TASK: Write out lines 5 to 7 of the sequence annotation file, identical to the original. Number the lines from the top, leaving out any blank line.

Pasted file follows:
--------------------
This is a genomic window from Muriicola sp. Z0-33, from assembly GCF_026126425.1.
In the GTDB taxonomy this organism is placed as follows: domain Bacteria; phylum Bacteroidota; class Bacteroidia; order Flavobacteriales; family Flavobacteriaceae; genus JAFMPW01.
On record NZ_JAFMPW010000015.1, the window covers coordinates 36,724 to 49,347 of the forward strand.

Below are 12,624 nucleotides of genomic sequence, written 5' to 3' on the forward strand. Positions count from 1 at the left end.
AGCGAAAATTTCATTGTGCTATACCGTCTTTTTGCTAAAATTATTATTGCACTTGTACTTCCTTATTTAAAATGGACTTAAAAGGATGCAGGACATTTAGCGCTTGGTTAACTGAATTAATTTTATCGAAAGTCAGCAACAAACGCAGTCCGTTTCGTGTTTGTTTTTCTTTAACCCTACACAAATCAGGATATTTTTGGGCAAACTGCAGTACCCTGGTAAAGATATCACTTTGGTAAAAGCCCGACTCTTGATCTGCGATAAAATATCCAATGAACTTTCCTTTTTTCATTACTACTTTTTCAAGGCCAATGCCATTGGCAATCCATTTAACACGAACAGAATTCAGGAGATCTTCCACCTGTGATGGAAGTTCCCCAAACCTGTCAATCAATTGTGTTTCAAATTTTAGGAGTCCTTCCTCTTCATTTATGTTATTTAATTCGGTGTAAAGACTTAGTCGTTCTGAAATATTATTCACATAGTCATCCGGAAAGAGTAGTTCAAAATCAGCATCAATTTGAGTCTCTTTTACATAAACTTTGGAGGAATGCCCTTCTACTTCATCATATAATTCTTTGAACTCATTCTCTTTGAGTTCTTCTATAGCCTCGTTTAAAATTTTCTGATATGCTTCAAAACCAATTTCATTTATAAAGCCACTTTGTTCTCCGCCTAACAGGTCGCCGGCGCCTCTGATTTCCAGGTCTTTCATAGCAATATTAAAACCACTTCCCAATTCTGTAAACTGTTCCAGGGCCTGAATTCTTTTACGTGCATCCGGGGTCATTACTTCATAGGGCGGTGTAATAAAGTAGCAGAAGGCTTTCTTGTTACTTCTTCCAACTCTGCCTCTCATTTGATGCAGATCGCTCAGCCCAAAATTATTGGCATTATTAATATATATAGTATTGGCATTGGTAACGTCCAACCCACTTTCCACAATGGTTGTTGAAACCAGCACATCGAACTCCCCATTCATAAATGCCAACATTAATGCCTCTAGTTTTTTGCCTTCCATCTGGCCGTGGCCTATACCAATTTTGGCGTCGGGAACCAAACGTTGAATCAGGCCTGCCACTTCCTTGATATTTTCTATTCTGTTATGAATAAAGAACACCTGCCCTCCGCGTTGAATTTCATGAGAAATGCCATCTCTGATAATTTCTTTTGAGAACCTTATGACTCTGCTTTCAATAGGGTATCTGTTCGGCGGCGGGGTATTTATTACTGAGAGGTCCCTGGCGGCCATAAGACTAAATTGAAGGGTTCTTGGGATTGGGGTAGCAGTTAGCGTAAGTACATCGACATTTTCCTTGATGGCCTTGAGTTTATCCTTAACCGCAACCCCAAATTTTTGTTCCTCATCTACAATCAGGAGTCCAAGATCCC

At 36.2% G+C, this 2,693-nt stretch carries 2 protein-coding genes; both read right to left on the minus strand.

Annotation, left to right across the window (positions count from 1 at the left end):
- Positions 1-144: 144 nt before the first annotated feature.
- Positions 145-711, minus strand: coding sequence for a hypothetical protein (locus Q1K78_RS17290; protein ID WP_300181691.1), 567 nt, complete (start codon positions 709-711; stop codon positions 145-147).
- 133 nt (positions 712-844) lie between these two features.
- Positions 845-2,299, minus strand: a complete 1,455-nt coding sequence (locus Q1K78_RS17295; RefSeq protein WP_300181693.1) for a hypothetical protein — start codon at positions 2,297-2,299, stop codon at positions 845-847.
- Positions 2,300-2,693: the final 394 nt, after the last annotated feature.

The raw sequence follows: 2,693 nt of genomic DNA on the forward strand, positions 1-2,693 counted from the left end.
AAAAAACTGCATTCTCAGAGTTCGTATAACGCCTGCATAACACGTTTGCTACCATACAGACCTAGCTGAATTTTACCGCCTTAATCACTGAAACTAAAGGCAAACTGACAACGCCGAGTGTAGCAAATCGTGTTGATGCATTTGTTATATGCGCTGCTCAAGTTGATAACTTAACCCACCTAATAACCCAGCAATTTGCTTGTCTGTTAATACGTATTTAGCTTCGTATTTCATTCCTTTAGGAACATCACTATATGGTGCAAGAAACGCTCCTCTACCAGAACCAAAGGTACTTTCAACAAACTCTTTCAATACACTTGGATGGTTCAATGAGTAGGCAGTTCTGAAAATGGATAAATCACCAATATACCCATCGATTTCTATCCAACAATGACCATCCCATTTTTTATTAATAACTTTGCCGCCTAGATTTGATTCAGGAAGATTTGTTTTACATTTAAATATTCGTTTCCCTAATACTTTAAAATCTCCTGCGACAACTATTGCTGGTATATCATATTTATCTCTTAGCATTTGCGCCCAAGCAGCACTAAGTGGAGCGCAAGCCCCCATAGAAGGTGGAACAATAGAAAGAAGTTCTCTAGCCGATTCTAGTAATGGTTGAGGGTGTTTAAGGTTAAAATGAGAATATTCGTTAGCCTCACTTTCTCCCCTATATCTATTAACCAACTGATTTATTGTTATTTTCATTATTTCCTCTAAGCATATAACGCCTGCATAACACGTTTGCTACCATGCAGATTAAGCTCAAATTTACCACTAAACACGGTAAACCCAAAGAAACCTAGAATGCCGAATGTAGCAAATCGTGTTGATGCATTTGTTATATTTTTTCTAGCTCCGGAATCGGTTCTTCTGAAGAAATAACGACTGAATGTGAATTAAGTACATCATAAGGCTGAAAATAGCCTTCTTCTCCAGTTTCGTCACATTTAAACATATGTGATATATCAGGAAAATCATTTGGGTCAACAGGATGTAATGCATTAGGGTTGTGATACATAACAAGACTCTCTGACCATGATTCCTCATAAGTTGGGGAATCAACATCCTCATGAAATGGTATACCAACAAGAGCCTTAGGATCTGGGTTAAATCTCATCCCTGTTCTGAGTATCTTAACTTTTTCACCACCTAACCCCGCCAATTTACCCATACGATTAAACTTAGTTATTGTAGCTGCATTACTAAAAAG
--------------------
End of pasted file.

AGCGAAAATTTCATTGTGCTATACCGTCTTTTTGCTAAAATTATTATTGCACTTGTACTTCCTTATTTAAAATGGACTTAAAAGGATGCAGGACATTTAGCGCTTGGTTAACTGAATTAATTTTATCGAAAGTCAGCAACAAACGCAGTCCGTTTCGTGTTTGTTTTTCTTTAACCCTACACAAATCAGGATATTTTTGGGCAAACTGCAGTACCCTGGTAAAGATATCACTTTGGTAAAAGCCCGACTCTTGATCTGCGATAAAATATCCAATGAACTTTCCTTTTTTCATTACTACTTTTTCAAGGCCAATGCCATTGGCAATCCATTTAACACGAACAGAATTCAGGAGATCTTCCACCTGTGATGGAAGTTCCCCAAACCTGTCAATCAATTGTGTTTCAAATTTTAGGAGTCCTTCCTCTTCATTTATGTTATTTAATTCGGTGTAAAGACTTAGTCGTTCTGAAATATTATTCACATAGTCATCCGGAAAGAGTAGTTCAAAATCAGCATCAATTTGAGTCTCTTTTACATAAACTTTGGAGGAATGCCCTTCTACTTCATCATATAATTCTTTGAACTCATTCTCTTTGAGTTCTTCTATAGCCTCGTTTAAAATTTTCTGATATGCTTCAAAACCAATTTCATTTATAAAGCCACTTTGTTCTCCGCCTAACAGGTCGCCGGCGCCTCTGATTTCCAGGTCTTTCATAGCAATATTAAAACCACTTCCCAATTCTGTAAACTGTTCCAGGGCCTGAATTCTTTTACGTGCATCCGGGGTCATTACTTCATAGGGCGGTGTAATAAAGTAGCAGAAGGCTTTCTTGTTACTTCTTCCAACTCTGCCTCTCATTTGATGCAGATCGCTCAGCCCAAAATTATTGGCATTATTAATATATATAGTATTGGCATTGGTAACGTCCAACCCACTTTCCACAATGGTTGTTGAAACCAGCACATCGAACTCCCCATTCATAAATGCCAACATTAATGCCTCTAGTTTTTTGCCTTCCATCTGGCCGTGGCCTATACCAATTTTGGCGTCGGGAACCAAACGTTGAATCAGGCCTGCCACTTCCTTGATATTTTCTATTCTGTTATGAATAAAGAACACCTGCCCTCCGCGTTGAATTTCATGAGAAATGCCATCTCTGATAATTTCTTTTGAGAACCTTATGACTCTGCTTTCAATAGGGTATCTGTTCGGCGGCGGGGTATTTATTACTGAGAGGTCCCTGGCGGCCATAAGACTAAATTGAAGGGTTCTTGGGATTGGGGTAGCAGTTAGCGTAAGTACATCGACATTTTCCTTGATGGCCTTGAGTTTATCCTTAACCGCAACCCCAAATTTTTGTTCCTCATCTACAATCAGGAGTCCAAGATCCC

At 36.2% G+C, this 2,693-nt stretch carries 2 protein-coding genes; both read right to left on the minus strand.

Annotation, left to right across the window (positions count from 1 at the left end):